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Chapter 14. Graphics > Bitmapped Graphics

Bitmapped Graphics

The original imaging model of the Mac was called QuickDraw. This technology produces a picture that consists of little dots, or bitmaps (meaning a collection of tiny dots that use bits of computer memory to display). Each of these tiny dots is filled with a single color or just black or white. When combined, the little dots or pixels make up the picture you see on your Mac's display.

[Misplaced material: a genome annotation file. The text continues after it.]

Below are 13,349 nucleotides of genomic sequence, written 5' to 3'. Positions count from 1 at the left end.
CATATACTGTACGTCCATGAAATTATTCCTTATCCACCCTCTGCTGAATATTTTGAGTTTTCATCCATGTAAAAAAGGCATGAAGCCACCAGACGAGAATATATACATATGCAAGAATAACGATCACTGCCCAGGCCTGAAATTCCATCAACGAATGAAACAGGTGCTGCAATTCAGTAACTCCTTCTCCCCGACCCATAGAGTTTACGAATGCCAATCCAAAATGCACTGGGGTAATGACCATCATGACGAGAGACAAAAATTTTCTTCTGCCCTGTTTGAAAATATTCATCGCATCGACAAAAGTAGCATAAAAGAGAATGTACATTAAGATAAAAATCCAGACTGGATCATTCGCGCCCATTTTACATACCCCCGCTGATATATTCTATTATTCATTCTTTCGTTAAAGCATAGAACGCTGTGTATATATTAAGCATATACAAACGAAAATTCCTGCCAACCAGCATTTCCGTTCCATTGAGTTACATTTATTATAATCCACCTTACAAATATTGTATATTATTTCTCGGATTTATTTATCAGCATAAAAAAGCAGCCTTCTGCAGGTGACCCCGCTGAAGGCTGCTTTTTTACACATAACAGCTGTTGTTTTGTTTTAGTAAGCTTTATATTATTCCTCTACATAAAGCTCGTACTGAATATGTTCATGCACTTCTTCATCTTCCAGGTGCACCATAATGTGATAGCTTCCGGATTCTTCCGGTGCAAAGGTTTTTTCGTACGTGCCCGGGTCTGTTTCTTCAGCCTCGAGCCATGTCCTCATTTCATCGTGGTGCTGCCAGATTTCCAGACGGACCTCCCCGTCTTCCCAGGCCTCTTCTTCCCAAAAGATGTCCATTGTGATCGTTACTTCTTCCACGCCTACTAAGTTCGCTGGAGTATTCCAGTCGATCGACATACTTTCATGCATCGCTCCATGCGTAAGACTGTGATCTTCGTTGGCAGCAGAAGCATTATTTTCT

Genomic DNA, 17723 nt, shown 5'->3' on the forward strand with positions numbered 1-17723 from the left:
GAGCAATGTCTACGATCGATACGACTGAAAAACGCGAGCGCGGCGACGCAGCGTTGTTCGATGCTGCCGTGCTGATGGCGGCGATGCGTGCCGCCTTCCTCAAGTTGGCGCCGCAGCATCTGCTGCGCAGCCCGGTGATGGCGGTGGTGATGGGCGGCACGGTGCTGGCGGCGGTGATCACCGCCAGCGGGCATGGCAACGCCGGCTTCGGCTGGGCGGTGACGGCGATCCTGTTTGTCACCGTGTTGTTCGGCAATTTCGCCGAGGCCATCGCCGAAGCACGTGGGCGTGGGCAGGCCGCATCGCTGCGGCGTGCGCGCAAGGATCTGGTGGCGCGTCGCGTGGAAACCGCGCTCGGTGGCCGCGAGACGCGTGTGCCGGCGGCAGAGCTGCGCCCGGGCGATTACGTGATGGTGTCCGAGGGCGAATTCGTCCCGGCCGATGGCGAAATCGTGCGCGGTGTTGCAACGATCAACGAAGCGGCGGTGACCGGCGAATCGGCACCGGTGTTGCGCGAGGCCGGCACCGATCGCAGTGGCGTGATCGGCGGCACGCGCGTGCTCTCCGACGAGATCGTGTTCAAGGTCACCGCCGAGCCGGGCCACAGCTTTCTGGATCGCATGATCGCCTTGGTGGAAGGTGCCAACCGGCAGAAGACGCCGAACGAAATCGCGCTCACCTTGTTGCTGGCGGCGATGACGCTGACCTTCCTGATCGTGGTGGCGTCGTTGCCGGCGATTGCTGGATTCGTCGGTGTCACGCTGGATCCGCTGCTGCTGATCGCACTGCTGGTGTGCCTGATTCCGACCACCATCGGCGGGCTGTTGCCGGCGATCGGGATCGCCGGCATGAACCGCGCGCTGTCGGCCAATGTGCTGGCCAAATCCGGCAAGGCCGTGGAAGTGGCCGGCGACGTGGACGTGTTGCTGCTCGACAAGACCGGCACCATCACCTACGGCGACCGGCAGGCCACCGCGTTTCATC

For Mac OS X, Apple has embraced a technology based on Adobe's Portable Document Format, a vector-based imaging technique. In addition to providing ultrasharp display with built-in anti-aliasing (you may also see it called edge, text, or font smoothing), the new imaging model allows you to drag objects around the screen in real time, which means you can see the actual objects rather than just an outline.



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